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Impacting Business: Ethnic Marketing Attracts the Multicultural Millennial

Impacting Business: Ethnic Marketing Attracts the Multicultural Millennial

The sizeable band of millennials – many of whom are of mixed ethnicity, embrace diversity and have more than one cultural identity – is a lucrative market for the likes of Adidas, L’Oréal and other popular high-street names.

Although millennials are the most ethnically diverse generation that has ever existed, little is known about their interpretation of portrayals of ethnicity in advertising – a subject that is explored in new research conducted by Newcastle University Business School.

The study explores how individuals of this generation living in multicultural Britain perceive ethnic advertising, and how their interpretations influence their well-being and their idea of how they fit into society.

Not only could the findings help marketing specialists create tailored campaigns to target this important group of consumers, they also shed light on key issues of public attention and concern for policymakers who want to foster a greater culture of inclusivity in society.

In-depth interviews were conducted with an ethnically diverse sample of 23 millennial individuals in the UK, including those of Chinese, Indian, Pakistani and Polish origin. The first part of the interviews consisted of questions about the participants’ background, their understanding of social inclusion and their experience of living as ethnic individuals in a primarily white country.

Participants were then asked to recall instances when ethnic marketing campaigns had made an impression on them and were invited to discuss their thoughts and feelings about these campaigns. Finally, they were shown a series of adverts that portrayed ethnicity and were asked to voice their instinctive feelings about the ones that they found particularly interesting.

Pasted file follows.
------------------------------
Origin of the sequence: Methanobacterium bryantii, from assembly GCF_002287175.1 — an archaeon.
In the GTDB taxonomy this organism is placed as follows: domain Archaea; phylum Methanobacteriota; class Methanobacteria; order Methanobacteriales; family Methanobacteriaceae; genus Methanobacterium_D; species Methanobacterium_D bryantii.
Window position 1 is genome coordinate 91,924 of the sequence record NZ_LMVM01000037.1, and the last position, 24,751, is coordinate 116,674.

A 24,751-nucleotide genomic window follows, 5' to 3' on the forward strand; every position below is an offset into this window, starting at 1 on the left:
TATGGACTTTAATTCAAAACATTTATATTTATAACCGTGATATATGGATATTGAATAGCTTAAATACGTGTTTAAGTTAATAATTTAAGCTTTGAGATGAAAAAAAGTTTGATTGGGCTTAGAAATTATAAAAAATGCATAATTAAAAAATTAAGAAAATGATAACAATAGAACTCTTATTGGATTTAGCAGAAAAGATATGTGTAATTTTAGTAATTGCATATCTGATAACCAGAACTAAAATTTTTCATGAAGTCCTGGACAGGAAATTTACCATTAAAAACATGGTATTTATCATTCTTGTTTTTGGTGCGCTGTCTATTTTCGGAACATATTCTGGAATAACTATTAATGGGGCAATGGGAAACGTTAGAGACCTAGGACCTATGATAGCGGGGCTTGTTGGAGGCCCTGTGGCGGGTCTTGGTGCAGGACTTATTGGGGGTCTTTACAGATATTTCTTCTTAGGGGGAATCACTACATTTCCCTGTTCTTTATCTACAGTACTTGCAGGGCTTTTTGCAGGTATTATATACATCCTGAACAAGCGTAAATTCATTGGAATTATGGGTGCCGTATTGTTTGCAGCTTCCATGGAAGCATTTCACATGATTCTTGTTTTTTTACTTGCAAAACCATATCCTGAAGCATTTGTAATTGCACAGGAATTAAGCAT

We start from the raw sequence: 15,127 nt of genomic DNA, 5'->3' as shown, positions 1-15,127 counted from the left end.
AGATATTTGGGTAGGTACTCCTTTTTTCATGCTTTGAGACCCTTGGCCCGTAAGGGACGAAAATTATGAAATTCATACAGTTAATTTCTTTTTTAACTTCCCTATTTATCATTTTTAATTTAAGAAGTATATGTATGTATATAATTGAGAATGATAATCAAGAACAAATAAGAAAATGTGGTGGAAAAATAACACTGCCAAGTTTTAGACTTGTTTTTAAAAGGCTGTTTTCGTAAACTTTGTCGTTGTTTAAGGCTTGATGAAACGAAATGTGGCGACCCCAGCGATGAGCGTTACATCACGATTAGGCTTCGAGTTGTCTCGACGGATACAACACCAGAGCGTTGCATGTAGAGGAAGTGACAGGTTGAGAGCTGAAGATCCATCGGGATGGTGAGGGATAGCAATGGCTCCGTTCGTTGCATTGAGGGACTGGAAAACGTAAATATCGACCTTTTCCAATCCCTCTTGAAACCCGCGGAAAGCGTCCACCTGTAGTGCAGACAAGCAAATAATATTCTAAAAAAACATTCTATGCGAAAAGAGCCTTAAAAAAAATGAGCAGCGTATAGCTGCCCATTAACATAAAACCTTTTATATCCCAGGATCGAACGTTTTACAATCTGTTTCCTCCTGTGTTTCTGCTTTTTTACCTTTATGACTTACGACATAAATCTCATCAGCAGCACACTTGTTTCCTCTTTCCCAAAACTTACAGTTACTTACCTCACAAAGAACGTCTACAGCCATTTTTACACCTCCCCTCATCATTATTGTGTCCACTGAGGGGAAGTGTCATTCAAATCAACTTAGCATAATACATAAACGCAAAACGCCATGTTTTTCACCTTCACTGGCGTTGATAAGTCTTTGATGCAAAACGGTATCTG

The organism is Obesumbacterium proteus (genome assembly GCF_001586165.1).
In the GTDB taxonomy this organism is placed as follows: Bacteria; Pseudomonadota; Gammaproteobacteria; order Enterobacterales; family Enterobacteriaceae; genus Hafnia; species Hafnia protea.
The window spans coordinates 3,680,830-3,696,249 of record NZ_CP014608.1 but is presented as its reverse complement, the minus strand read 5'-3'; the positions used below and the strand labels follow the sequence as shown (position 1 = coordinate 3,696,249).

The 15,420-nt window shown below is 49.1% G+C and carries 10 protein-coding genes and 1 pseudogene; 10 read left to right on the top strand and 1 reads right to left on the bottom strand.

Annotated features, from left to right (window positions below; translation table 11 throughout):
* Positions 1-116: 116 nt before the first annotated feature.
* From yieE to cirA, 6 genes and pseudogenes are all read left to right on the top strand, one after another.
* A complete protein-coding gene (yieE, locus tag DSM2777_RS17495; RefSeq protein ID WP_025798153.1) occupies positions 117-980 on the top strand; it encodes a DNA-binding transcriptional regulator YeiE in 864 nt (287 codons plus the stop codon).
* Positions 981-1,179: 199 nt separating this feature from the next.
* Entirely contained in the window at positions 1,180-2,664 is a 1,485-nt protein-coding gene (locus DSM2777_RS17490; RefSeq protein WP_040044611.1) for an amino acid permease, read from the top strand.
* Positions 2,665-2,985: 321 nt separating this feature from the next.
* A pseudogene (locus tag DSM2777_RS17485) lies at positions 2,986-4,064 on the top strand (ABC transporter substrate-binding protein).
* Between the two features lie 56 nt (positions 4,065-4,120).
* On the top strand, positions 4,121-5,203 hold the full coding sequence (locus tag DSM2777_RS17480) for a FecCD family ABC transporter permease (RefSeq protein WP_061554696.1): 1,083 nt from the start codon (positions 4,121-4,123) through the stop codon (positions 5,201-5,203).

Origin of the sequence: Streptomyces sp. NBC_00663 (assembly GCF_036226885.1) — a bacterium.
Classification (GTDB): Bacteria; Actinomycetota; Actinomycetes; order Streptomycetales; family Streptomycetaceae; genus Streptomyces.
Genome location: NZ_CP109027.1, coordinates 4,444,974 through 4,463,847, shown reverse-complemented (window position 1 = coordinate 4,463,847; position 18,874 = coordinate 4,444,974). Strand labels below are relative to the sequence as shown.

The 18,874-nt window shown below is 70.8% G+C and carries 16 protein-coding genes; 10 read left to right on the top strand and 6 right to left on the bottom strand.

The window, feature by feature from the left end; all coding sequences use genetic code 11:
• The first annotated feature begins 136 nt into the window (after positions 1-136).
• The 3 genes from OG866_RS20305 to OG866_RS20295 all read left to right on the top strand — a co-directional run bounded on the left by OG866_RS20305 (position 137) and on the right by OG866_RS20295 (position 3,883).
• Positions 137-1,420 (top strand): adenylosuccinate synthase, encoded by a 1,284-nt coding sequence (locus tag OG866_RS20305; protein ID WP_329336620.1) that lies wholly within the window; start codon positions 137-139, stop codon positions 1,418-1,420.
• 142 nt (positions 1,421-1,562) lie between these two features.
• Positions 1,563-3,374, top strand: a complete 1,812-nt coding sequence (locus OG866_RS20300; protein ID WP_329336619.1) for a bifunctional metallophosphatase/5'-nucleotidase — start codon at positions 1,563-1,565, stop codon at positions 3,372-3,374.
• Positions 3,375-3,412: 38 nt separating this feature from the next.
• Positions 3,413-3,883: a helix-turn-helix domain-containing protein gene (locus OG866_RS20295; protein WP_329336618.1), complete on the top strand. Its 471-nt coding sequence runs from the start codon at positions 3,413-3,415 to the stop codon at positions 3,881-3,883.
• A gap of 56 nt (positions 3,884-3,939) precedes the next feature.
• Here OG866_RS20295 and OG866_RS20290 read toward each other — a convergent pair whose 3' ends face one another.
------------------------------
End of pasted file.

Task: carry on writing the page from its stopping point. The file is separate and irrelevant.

The adverts were a mix of mono-ethnic (those that used mono-ethnic primes as cultural representations from one ethnic background that specifically targeted an ethnic group) and multi-ethnic (those that used multi-ethnic primes as cultural representations from more than one ethnic background to simultaneously reach ethnically diverse target audiences).

The results showed that millennials were far more inclined to respond positively to multi-ethnic adverts that promoted inclusivity and an acceptance of multiculturalism and seemed to be a genuine attempt to represent ethnic diversity. They felt that by shunning ethnic stereotypes, this type of advert successfully managed to erase ethnic barriers and inspire positive connections between diverse ethnic groups.

In contrast, mono-ethnic marketing was criticised for using unwelcome generalisations and misleading stereotypical portrayals, such as the use of models wearing traditional ethnic attire. When commenting on an advert featuring a typical Japanese model garbed in a kimono and eating sushi, one respondent compared it to dressing a British man in a traditional Victorian jacket and wig to emphasis his ‘Britishness’.

The study also highlighted the importance of natural and realistic portrayals of ethnicity in marketing campaigns. Some participants expressed negative feelings towards adverts which seemed to overemphasise the themes of equality and diversity.